Exploring Southern Michigan

Almost two years ago my husband and I moved to Michigan.  Situated close to the middle of the “mitten” we have spent the last two years exploring this beautiful state.  We have fallen in love with the many small towns around the state that are full of arts and crafts, charming down towns that have preserved the older buildings and, of course, the many towns built by Lake Michigan with their beautiful beaches and historical lighthouses.  While it would be hard to pick one town over the other, I must confess I especially loved Holland during the tulip festival and Frankfort was probably my favorite.

Some of our trips started out with a particular town in mind but most of the trips we just got in the car and headed north – east – west.  Getting off the interstates and taking side roads led us to discover many lovely towns and beautiful scenes that we would have missed if we had stayed with the main road.

Yesterday we decided to head in a direction we had not taken – south.  Heading south we discovered the area looked more like our home in Illinois.  More corn fields, more open areas with fewer trees.  The majority of trees were – like back home – deciduous.  While there were evergreen trees they were in the minority.

It was nice to get the sense of being back home, but I must confess in my opinion the southern part of Michigan does not begin to compare with the beauty up north.

However, we did discover two interesting towns.

  • Jackson Michigan

The town of Jackson claims to be the birthplace of the Republican party.  (I have found other towns making that claim.)  There is a plaque commemorating a meeting held in 1854 that Jackson claims was the start of the party led by anti-slavery men.  oaks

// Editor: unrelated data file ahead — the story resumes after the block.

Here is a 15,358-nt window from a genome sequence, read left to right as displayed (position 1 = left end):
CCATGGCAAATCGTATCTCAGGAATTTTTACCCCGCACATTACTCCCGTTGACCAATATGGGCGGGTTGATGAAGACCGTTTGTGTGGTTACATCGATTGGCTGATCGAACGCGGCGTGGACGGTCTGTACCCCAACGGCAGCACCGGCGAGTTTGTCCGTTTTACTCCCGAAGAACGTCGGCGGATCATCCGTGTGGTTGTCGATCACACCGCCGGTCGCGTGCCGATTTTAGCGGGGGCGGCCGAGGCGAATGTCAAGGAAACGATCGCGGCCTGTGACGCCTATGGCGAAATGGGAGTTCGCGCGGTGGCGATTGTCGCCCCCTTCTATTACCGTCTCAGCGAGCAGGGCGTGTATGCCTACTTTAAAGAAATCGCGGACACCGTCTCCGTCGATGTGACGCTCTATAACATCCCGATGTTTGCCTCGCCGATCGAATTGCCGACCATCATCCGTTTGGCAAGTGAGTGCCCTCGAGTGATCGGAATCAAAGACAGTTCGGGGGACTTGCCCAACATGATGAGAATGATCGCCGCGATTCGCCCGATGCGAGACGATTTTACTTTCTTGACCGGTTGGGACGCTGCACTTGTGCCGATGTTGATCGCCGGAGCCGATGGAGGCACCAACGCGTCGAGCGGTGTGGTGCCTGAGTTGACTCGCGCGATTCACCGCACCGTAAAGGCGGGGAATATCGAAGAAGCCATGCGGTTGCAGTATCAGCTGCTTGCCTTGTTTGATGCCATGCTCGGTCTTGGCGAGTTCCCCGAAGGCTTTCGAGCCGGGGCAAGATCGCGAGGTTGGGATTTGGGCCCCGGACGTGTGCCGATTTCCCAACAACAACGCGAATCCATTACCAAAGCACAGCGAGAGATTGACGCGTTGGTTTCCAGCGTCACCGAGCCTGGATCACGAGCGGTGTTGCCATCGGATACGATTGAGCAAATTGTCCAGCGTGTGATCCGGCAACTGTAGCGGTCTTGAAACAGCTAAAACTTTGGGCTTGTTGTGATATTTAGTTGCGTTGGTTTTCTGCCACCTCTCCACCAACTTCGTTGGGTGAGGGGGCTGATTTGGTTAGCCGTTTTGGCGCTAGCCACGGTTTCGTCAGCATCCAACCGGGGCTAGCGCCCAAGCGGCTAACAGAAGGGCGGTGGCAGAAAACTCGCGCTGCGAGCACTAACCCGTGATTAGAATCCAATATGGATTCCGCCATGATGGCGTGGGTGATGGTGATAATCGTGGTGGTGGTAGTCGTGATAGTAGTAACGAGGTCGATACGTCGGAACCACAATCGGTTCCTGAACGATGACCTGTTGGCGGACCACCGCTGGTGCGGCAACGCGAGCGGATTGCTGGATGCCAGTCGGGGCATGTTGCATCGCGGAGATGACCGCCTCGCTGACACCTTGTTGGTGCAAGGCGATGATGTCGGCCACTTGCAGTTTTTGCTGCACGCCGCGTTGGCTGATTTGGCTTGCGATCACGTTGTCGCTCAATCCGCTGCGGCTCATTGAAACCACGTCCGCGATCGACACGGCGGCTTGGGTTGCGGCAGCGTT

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Jackson also lays claim to having the first prison in Michigan.  Today the old prison area has been turned into the Armory Art’s Village.  Situated behind a 25-foot stone wall, these apartments are home to emerging artists and musicians.

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They give tours of the old prison site, but due to the virus restrictions we were not able to take the tour.  Something to put on our bucket list for later.

Jackson also has several buildings/areas that were part of the underground railroad – but again because of the virus we were not able to visit them.  Add that to the bucket list.

  • From Jackson we headed west to Hillsdale.

Hillsdale College sits in the heart of the city.  The school was established by Free Will Baptists as Central Michigan College at Spring Arbor in 1844.  In 1853 it moved to Hillsdale and changed its name.  It was the first American college whose charter prohibited discrimination based on race, religion or sex.  Hillsdale was the second college in the nation to grant four-year liberal arts degrees to women.

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The college was very active in the fight to end slavery with more students enlisting to fight for the Union than any other western college.  More than 400 students fought for the Union and sixty gave their lives.  Four students earned the Congressional Medal of Honor, three became generals and many served as regimental commanders.  In honor of that heritage the college had a statute of an Union soldier on its campus as well as Frederick Douglas.

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We also saw statues of Presidents Abraham Lincoln and Ronald Reagan.

Leaving Hillsdale we headed back home.  While I must confess my trip south was not as beautiful as the trips we have taken north, still it was good to have discovered more about our adopted state, Michigan.

I vote that our next road trip takes us back north!

 

 

 

 

 

What’s Your Picture of God?

It’s Friday – time again for a post on the old church hymns.

This week as I thought about what song to write one very old hymn came to mind.

So I ask – What picture do you see when you think of God?